MNSU’s atheist club believes in the right to not believe

AnaRose Hart-Thomas
Staff Writer

Each week, the Mavericks Atheist/Agnostic Secular Students gather in the basement of Armstrong Hall to discuss topics of interest presented by its club members.

Dalton Campbell, a third-year finance major, explained a typical meeting as, “We have a rotation of officers who make their own PowerPoints about a particular subject. Last week we did one on where morality comes from.”

Meetings are conducted in an open forum fashion where members can openly discuss their minds. The club participates in ‘Ask an Atheist Day’ as well that happens twice a year. On those days, anyone can ask questions about atheism to atheists.

John Arsenault, a senior studying history, said, “For me, it is a place of free thought. It is not so much about one thing like atheism, but a place to openly discuss religion and theology.”

Frank Vondura, a sophomore transfer student studying music industry and theater design, added, “It is a group of people to see each week that are different from the norm who have interesting mindsets and views on things.”

MASS has existed in some way on campus for roughly 10 years, but was revamped two years ago to be the group it is today. “When I came here, I was looking for an atheist club but there was nothing. There were 20-plus religious organizations, so the goal was to have something for secular people, so they didn’t have to feel ostracized,” Raghen Lucy, the club president, said.

Michael Diercks, an MNSU alumni, said, “The one thing I always liked about this club is the sense of community. Sometimes it feels like I’m he only non-religious person but then I come here and there is a whole group of like-minded individuals.”

Campbell defined atheist and agnostic as, “Atheist to me, deals with the lack of the belief in God, whereas agnostic deals with the knowledge of something meaning you don’t know something for a fact.”

Information on how to join can be found on posters throughout the campus. Weekly meetings are held Thursdays at 7 p.m. in Armstrong Hall 39. 

“We are open to anyone of any religious faith as long as you bring an open mind,” Arsenault said.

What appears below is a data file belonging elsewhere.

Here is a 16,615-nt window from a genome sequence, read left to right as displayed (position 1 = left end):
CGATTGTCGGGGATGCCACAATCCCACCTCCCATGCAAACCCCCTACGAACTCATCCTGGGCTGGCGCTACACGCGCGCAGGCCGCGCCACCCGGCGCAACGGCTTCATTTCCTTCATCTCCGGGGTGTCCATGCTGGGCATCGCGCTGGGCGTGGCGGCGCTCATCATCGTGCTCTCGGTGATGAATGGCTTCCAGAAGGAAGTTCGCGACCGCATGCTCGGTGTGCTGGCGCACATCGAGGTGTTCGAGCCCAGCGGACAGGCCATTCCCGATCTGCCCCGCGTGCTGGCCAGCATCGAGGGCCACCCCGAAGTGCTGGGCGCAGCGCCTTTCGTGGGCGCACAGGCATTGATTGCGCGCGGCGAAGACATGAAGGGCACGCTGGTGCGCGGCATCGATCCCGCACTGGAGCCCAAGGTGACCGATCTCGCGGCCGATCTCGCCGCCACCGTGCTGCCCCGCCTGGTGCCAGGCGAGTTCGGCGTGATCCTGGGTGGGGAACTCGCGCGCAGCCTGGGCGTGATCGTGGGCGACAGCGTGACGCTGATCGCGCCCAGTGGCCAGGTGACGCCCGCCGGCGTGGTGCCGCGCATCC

Header photo: Students exchange their views on the extinction of dinosaurs at the Mavericks Atheist/Agnostic Secular Students Features meeting in Armstrong Hall Thursday, Feb. 20, 2020 in Mankato, Minn. (Mai Tran/MSU Reporter)

2 thoughts on “MNSU’s atheist club believes in the right to not believe

  • Daniel Sebold

    I hear that over there in the Terran System, the advanced primates believe that God begat an advanced ape so that he could save them from their impure sexual thoughts, their religious texts filled with endless rants about the evils of committing adultery in their hearts.

    We advanced ungulates, genius giraffes, here on Kepler 22B, had a similar religion, but grew out of it after a few million years of laying out on the savannah and looking up at all those hundreds of billions of galaxies with hundred of billions of stars in each one and then realized that with ten percent of the stars being G 2 type stars capable of sustaining carbon life forms and another ten percent being K type stars also capable of sustaining carbon based life forms (though we have discovered that the harsher M type red dwarfs have evolved silicon life forms capable of withstanding constant onslaughts of ultra violet and x ray emissions from those periodic flare ups typical of those types of stars)–it is really difficult at this stage in our evolution to entertain such ridiculous beliefs as what are still being proselytized on Earth.

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